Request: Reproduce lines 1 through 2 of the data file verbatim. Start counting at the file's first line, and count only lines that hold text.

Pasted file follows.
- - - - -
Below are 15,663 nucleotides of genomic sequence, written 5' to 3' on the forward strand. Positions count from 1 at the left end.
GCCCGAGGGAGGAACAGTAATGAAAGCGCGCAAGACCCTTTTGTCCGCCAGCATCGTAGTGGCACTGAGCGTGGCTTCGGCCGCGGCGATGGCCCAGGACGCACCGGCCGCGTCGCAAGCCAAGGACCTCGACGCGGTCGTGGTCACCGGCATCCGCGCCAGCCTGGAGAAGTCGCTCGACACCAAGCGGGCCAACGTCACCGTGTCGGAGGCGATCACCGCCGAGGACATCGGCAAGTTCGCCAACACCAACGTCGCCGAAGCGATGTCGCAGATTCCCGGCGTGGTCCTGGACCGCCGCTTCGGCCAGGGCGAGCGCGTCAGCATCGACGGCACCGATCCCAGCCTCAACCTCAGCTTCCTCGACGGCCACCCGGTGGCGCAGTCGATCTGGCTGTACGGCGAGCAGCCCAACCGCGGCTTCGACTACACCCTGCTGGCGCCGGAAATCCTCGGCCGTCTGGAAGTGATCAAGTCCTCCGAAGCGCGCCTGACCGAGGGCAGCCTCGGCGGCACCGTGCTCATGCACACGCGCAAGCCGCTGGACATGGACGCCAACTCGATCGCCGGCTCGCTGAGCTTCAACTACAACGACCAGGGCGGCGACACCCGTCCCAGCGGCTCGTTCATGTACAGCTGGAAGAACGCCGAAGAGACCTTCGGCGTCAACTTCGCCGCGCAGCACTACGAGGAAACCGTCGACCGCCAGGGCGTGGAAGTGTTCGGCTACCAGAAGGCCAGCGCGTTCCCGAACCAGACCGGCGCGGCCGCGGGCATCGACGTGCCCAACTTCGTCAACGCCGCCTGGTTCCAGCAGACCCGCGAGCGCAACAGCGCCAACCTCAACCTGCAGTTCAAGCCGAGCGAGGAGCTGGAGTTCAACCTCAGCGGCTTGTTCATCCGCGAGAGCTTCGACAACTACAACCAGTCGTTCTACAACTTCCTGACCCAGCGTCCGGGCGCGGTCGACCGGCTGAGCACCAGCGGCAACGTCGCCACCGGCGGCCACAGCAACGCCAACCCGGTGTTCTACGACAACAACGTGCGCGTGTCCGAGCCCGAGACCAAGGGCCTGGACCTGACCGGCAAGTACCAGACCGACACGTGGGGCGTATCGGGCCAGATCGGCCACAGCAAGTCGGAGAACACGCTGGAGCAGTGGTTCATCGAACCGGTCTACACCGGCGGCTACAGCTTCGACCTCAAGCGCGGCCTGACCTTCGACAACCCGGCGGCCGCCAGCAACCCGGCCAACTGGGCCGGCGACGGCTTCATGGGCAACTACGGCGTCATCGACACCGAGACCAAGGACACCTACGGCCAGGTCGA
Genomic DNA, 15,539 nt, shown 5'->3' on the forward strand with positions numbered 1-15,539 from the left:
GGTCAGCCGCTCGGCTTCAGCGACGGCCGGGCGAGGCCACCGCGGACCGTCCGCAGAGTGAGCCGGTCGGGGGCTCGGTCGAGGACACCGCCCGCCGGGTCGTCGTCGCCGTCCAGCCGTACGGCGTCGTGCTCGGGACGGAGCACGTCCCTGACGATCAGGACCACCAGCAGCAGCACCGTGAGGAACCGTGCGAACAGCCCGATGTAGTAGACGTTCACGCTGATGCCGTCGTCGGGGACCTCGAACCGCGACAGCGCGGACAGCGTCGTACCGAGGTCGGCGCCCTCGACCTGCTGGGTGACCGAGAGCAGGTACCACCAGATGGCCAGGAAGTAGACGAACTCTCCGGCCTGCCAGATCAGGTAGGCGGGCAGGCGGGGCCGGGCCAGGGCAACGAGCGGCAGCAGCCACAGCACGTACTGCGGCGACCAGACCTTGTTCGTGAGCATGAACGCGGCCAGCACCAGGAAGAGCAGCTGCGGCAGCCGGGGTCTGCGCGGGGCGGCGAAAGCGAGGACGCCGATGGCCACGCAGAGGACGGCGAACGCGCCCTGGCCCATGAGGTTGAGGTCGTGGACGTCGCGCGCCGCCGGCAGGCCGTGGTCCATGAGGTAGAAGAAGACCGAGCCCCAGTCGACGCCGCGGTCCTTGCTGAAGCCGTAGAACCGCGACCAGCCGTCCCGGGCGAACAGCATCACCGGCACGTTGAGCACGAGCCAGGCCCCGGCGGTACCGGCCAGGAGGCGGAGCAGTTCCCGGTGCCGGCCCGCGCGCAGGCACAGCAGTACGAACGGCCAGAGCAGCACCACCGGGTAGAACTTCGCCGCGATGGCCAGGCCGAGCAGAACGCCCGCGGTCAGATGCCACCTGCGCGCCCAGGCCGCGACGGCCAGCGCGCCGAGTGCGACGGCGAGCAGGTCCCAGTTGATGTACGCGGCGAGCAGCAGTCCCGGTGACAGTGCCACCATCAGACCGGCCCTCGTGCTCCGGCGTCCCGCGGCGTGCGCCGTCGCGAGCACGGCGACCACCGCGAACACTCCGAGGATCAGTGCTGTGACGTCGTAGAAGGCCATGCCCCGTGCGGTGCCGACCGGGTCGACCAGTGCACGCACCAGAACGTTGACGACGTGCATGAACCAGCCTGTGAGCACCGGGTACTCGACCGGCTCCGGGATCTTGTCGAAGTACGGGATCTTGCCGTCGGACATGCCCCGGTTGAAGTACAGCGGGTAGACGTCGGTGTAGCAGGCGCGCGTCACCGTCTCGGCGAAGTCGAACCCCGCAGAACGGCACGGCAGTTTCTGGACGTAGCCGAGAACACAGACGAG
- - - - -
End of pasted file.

Below are 15,663 nucleotides of genomic sequence, written 5' to 3' on the forward strand. Positions count from 1 at the left end.
GCCCGAGGGAGGAACAGTAATGAAAGCGCGCAAGACCCTTTTGTCCGCCAGCATCGTAGTGGCACTGAGCGTGGCTTCGGCCGCGGCGATGGCCCAGGACGCACCGGCCGCGTCGCAAGCCAAGGACCTCGACGCGGTCGTGGTCACCGGCATCCGCGCCAGCCTGGAGAAGTCGCTCGACACCAAGCGGGCCAACGTCACCGTGTCGGAGGCGATCACCGCCGAGGACATCGGCAAGTTCGCCAACACCAACGTCGCCGAAGCGATGTCGCAGATTCCCGGCGTGGTCCTGGACCGCCGCTTCGGCCAGGGCGAGCGCGTCAGCATCGACGGCACCGATCCCAGCCTCAACCTCAGCTTCCTCGACGGCCACCCGGTGGCGCAGTCGATCTGGCTGTACGGCGAGCAGCCCAACCGCGGCTTCGACTACACCCTGCTGGCGCCGGAAATCCTCGGCCGTCTGGAAGTGATCAAGTCCTCCGAAGCGCGCCTGACCGAGGGCAGCCTCGGCGGCACCGTGCTCATGCACACGCGCAAGCCGCTGGACATGGACGCCAACTCGATCGCCGGCTCGCTGAGCTTCAACTACAACGACCAGGGCGGCGACACCCGTCCCAGCGGCTCGTTCATGTACAGCTGGAAGAACGCCGAAGAGACCTTCGGCGTCAACTTCGCCGCGCAGCACTACGAGGAAACCGTCGACCGCCAGGGCGTGGAAGTGTTCGGCTACCAGAAGGCCAGCGCGTTCCCGAACCAGACCGGCGCGGCCGCGGGCATCGACGTGCCCAACTTCGTCAACGCCGCCTGGTTCCAGCAGACCCGCGAGCGCAACAGCGCCAACCTCAACCTGCAGTTCAAGCCGAGCGAGGAGCTGGAGTTCAACCTCAGCGGCTTGTTCATCCGCGAGAGCTTCGACAACTACAACCAGTCGTTCTACAACTTCCTGACCCAGCGTCCGGGCGCGGTCGACCGGCTGAGCACCAGCGGCAACGTCGCCACCGGCGGCCACAGCAACGCCAACCCGGTGTTCTACGACAACAACGTGCGCGTGTCCGAGCCCGAGACCAAGGGCCTGGACCTGACCGGCAAGTACCAGACCGACACGTGGGGCGTATCGGGCCAGATCGGCCACAGCAAGTCGGAGAACACGCTGGAGCAGTGGTTCATCGAACCGGTCTACACCGGCGGCTACAGCTTCGACCTCAAGCGCGGCCTGACCTTCGACAACCCGGCGGCCGCCAGCAACCCGGCCAACTGGGCCGGCGACGGCTTCATGGGCAACTACGGCGTCATCGACACCGAGACCAAGGACACCTACGGCCAGGTCGA